MAE 127:  Lecture 6

More on Matlab

The goals for this computer session are to help you learn some additional Matlab tricks that will help you out with real data analysis, including providing guidance for the problems that you encounter in this class.

Data formats.  Loading other data:   Last time we loaded Matlab binary files (with the suffix .mat) using:
load sample_data.mat
But not all data is in Matlab binary format.

For plain text (or ASCII) files, Matlab also loads data fairly automatically:
load sample_data.ascii
DATA=load('sample_data.ascii');   and    DATA2=load('lecture3.timeseries');
What about Microsoft Word files or Excel spreadsheets?  These have binary data formating that Matlab is not designed to read.  Save them as plain text, and load them as ASCII files.

Other types of binary data files that you might encounter include:
Clearing data:  Sometimes you want to clear data out of memory.  To clear everything and start afresh use:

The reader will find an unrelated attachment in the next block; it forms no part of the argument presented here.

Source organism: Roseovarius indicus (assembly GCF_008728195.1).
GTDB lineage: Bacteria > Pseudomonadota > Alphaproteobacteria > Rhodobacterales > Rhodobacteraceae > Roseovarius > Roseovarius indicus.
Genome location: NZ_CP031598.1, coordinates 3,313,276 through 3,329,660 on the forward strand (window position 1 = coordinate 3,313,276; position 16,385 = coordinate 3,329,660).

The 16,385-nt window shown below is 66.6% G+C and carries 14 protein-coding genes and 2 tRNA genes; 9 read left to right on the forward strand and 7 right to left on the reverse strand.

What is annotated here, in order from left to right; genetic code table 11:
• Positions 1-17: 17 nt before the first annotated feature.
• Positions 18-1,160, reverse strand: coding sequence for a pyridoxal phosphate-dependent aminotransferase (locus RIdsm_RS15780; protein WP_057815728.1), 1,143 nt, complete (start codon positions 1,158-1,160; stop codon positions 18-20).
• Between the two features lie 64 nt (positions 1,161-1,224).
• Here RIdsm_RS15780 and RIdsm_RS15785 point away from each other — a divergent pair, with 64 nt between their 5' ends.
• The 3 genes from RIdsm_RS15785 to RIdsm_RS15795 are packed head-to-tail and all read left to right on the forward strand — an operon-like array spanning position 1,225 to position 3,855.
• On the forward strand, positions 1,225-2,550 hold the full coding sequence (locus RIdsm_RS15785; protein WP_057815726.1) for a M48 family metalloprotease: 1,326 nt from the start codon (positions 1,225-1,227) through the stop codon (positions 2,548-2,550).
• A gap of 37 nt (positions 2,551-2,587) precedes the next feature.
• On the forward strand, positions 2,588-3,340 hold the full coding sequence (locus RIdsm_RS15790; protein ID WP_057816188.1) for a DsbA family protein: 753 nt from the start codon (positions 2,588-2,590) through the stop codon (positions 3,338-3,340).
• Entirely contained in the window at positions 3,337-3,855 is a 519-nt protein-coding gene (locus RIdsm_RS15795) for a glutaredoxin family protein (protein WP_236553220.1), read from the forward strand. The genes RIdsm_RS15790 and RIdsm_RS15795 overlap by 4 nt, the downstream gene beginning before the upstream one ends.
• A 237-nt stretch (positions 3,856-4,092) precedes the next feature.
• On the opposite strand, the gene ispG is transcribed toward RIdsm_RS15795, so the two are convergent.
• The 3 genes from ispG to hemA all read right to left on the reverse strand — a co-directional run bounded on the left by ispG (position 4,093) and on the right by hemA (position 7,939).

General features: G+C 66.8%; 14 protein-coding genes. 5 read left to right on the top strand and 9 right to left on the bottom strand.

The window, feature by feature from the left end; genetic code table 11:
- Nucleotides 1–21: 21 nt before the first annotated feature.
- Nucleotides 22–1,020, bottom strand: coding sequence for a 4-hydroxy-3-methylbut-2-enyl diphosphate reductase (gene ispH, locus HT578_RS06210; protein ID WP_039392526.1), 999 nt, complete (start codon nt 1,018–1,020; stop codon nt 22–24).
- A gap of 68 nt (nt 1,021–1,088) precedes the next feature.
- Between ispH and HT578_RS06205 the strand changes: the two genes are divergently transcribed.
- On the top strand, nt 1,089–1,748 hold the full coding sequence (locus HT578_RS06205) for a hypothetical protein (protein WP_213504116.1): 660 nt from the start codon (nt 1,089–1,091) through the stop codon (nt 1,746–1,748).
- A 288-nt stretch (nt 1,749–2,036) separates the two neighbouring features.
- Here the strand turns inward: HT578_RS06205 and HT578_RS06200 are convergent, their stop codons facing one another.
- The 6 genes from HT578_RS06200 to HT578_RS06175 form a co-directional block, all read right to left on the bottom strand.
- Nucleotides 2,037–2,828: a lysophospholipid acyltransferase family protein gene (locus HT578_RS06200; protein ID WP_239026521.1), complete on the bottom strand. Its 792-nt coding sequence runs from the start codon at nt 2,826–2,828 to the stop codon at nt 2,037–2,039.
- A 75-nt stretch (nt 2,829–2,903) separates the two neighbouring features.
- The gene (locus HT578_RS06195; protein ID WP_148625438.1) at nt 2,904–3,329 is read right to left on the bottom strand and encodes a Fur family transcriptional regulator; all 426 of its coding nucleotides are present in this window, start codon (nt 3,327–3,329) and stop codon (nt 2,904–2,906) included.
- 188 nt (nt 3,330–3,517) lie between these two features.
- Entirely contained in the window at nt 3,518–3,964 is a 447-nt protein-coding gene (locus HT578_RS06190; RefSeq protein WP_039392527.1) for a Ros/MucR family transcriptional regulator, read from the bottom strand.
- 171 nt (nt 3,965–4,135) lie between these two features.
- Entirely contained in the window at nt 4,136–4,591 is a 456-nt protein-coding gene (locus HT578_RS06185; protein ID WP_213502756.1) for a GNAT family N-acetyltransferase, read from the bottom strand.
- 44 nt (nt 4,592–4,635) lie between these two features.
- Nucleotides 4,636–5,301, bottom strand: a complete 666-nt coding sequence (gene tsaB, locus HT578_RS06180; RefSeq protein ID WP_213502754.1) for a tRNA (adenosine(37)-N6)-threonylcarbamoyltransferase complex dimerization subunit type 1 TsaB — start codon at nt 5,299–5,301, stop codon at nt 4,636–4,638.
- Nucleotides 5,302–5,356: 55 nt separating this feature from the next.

To clear one or two variables:
clear x y

Representing a matrix:  Matlab is really designed to work with matrices, so it very naturally stores data in two dimensional arrays, and will also use arrays of arbitrary dimension size.  If you read in your data as an ASCII file, you might end up with a big data array containing latitude in the first column, longitude in the next, temperature and the third, and so forth sort of like this: 
DATA = [latitudes longitudes salinity temperature velocity(east/west) velocity(north/south) velocity(vertical)];  
That's perfect for some purposes, but if your original data came from a two dimensional grid---perhaps they represent sea surface temperature in the tropical Pacific---then we might want to format the data some other way.  Here's one way to handle it:
will create an nlat by nlon array containing the temperature data from column 4 of A.

Looking at the data:

To look at the contents of a variable, you can always type its name.  You can also specify specific elements of an array.  For example: